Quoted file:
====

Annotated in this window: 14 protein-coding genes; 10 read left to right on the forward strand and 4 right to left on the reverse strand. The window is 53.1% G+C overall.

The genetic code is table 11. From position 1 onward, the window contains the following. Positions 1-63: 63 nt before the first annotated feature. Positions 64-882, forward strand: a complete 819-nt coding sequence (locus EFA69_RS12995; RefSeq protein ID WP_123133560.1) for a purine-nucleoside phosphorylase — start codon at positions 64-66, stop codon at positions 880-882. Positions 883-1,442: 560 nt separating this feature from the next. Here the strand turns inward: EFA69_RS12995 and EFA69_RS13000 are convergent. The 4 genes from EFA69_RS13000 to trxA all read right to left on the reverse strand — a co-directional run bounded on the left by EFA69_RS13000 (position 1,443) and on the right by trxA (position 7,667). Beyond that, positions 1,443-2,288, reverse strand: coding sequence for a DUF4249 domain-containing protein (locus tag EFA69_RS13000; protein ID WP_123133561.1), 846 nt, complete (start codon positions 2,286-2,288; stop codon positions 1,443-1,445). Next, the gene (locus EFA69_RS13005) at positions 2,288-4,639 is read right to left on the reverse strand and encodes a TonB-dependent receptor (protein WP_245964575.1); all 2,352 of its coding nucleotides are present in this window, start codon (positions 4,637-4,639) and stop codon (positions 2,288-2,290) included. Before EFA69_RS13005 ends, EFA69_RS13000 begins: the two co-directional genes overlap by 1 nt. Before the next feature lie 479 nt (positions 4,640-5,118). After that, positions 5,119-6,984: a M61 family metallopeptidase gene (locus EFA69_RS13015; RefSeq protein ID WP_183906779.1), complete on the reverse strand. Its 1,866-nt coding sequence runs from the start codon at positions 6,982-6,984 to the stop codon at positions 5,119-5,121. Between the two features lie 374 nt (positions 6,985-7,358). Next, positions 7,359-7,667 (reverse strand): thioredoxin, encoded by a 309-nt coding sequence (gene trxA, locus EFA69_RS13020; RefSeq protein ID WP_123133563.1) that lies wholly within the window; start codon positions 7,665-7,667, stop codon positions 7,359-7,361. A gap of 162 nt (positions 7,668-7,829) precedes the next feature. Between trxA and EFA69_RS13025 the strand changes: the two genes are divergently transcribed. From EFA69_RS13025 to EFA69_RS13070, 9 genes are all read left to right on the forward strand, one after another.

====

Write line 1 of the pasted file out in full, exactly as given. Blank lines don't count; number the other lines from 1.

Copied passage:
Annotated in this window: 14 protein-coding genes; 10 read left to right on the forward strand and 4 right to left on the reverse strand. The window is 53.1% G+C overall.